Chris Burris, at St. Jerome’s University in Canada, has been quizzing students at “a southwestern Ontario university” about their interests in video games and board games. He’s found that atheists were more likely to prefer video games, and his hypothesis as to why this should be is really rather interesting.
So, along with Elyse Redden at the University of Guelph, here’s what they did. They asked 228 students to complete an online survey that asked, among other things, about their liking for four different kinds of video games (strategy, role-play, a narrative [i.e., a story or world to discover], and simulated violence) and the same types of board games.
There were 51 students who said they had “no religion” and the 31 outright atheists. Everyone else (Christians Jews, Muslims, whatever) went into the “religious” bucket.
All groups preferred video games over board games, but for the atheists the gap was much larger. Also worth noting is that the atheists liked both kinds of game more than the religious did – although the difference was pretty marginal for board games.
But Burris noticed something else. Alongside game preferences, he also asked questions that sought to uncover their imaginative involvement and the tendency to become mentally absorbed in everyday activities (the Tellegen Absorption Scale).
As illustrated in the graphic, what he found was that religious people had the same interest in video games and board games regardless of their tendency towards absorption. (The graphic shows the results after controlling for overall interest in gaming.)
For atheists, however, video games were more attractive and board games less attractive to those who easily become absorbed in what they’re doing.
What Burris thinks is happening is that atheists are less capable of “generating emotionally evocative internal simulations of experience” – they are less imaginative, at least when it comes to imgaining mental states and situations. This follows on from previous research he did which found that, when asked to recall emotionally-laden events in the past, “atheists’ experiences appeared to be less vivid and less emotionally evocative relative to those of religious individuals.”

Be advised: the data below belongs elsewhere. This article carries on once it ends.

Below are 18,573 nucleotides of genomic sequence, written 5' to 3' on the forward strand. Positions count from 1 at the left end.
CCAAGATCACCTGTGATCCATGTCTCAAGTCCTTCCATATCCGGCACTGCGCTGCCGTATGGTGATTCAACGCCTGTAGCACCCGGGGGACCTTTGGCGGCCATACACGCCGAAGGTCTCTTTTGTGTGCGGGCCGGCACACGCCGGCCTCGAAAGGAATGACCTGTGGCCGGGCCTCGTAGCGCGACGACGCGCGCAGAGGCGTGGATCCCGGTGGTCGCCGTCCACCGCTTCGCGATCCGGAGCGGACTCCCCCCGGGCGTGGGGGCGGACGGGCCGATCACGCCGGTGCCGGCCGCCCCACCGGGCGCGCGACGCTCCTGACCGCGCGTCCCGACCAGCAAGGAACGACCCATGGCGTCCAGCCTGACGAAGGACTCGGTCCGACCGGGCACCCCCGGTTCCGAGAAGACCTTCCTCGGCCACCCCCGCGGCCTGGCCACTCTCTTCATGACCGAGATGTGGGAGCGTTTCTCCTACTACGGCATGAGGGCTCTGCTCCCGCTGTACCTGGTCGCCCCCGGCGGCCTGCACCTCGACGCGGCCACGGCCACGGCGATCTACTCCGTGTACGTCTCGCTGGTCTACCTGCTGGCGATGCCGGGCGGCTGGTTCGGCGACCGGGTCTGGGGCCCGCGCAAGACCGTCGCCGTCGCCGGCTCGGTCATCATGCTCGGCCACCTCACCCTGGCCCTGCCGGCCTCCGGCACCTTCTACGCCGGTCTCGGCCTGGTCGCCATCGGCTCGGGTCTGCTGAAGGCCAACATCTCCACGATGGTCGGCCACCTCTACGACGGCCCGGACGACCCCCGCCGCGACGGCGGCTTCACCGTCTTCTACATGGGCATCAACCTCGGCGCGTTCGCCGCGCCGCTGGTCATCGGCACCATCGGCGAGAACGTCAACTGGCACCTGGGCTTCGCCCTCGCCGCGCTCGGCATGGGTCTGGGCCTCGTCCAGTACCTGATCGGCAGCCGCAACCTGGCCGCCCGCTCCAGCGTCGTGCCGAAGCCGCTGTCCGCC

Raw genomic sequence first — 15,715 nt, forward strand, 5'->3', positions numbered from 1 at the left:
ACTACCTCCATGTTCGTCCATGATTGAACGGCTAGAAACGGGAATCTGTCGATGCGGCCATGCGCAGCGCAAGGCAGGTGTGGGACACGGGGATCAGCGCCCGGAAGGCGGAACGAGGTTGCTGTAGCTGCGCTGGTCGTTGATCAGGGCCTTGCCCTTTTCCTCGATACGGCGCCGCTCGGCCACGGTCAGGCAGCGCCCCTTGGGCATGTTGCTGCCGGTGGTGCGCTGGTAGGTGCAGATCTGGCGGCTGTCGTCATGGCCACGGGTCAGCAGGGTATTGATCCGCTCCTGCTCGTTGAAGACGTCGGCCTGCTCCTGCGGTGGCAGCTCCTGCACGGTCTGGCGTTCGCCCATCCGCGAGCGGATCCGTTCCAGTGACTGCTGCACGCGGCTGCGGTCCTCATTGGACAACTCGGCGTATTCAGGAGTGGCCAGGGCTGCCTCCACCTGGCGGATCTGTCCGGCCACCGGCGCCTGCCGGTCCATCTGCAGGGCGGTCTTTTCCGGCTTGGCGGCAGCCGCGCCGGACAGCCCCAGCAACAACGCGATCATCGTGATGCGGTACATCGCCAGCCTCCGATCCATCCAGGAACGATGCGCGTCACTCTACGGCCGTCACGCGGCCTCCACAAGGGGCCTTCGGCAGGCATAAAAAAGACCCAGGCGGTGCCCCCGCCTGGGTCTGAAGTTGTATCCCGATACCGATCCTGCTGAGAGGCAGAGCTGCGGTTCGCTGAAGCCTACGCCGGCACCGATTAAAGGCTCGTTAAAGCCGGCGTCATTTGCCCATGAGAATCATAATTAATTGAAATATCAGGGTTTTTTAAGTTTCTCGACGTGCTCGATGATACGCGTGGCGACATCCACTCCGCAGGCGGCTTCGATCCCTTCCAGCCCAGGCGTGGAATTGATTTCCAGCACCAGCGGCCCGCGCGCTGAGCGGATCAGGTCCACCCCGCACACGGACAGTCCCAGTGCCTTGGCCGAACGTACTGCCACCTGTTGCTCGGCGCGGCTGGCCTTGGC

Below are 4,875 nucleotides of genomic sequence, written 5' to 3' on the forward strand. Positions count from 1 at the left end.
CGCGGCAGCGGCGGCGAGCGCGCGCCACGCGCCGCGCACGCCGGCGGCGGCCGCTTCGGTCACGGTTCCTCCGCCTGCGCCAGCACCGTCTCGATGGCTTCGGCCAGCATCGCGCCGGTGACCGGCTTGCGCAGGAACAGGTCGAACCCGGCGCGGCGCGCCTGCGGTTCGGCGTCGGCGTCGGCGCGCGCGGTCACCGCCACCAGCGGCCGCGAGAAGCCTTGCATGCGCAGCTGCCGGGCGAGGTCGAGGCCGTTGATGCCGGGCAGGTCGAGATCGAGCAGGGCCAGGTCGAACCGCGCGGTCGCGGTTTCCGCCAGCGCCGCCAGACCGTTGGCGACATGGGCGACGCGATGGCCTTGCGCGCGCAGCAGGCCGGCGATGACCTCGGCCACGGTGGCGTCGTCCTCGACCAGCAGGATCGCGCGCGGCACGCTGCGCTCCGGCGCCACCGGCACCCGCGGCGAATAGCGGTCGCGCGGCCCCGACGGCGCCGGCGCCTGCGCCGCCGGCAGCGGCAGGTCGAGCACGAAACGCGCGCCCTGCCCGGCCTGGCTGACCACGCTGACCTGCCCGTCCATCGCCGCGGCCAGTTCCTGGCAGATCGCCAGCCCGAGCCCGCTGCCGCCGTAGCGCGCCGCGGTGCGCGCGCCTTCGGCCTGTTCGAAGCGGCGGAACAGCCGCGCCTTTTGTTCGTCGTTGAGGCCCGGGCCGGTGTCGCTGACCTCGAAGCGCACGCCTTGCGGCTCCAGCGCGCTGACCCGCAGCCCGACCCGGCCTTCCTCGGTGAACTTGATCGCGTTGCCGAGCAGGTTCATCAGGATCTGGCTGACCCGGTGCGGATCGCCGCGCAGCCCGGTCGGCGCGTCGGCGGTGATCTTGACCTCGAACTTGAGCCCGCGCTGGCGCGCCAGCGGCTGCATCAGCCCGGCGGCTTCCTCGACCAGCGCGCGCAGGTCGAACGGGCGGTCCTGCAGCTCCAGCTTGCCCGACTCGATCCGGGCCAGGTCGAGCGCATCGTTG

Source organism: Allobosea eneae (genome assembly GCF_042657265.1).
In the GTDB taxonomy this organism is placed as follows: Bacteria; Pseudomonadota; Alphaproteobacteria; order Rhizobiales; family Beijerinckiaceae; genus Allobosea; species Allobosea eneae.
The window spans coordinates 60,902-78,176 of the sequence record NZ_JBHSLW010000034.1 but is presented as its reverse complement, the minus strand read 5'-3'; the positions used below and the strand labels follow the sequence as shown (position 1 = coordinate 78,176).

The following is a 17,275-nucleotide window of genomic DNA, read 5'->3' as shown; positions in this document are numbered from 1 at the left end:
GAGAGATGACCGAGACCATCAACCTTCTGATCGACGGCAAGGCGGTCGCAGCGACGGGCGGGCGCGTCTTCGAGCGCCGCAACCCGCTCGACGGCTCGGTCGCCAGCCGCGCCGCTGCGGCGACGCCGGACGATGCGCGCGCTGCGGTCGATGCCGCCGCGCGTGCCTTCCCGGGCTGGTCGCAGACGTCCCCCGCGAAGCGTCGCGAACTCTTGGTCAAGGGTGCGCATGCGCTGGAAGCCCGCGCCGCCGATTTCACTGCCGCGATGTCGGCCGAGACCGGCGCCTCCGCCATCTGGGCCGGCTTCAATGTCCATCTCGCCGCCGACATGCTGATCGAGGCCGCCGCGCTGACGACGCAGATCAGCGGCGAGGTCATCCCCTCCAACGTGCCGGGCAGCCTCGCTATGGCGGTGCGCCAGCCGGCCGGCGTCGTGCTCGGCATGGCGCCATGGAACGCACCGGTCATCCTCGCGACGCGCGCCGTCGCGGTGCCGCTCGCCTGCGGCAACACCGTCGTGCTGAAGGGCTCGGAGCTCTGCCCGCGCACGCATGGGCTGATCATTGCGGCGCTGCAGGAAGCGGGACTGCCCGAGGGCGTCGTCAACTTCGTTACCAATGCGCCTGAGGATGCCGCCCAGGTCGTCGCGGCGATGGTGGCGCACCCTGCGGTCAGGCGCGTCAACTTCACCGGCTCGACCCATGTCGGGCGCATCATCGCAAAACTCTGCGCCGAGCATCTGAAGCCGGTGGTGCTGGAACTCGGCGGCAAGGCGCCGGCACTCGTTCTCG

They conclude that:
Even in a play context, atheists showed a much greater preference for the WYSIWYG virtual environment compared to the tabletop format wherein imagination is more central. Like tabletop gaming, many articulations of religion require that an individual behave “as if” a set of propositions concerning an unseen realm is true. If the “atheist brain” and the “religious brain” have different processing strengths and weaknesses, as Burris and Petrican (2011) suggested, then rejecting the unseen may be a logical outcome of atheists’ relative inability to generate “as if” experiences in the absence of multisensory “proof” of the sort provided by immersive, externally imposed virtual environments. Indeed, based on the results of the present research, we suspect that if Doubting Thomas were alive today, he would be an avid video gamer.
It’s a really interesting idea, and plausible, but I have a few niggling doubts. Why, for instance, does “absorption” not play a role in the preferences of religious people? And why do atheists have a greater liking for board games than religious people, if they are less capable of imaginative play?
And most importantly, I’m wondering if the preference for video games is linked to the well known phenomenon that North American atheists are more likely to be loners, and less likely to engage in group activities. I can well imagine that, among those 31 atheistic undergraduates, there were more than a few who like to shut themselves away and immerse themselves in an alternate reality provided by an online video game (Word of Warcraft, anyone?) – especially those who can become almost hypnotised by such things (which is what the Tellegen Scale measures).
In other words, religious affiliation might actually be preventing this kind of behaviour from manifesting. Or, alternatively, those who have these tendencies may shun religion.
I’m old enough to remember the good old days of Dungeons and Dragons – a kind of fantasy role playing game which involved creating imaginary worlds and acting out quests. And I also remember tat it was wildly popular among my non-religious friends (Christians hated it, of course).
Burris, C., & Redden, E. (2012). No Other Gods Before Mario?: Game Preferences Among Atheistic and Religious Individuals International Journal for the Psychology of Religion, 22 (4), 243-251 DOI: 10.1080/10508619.2011.638606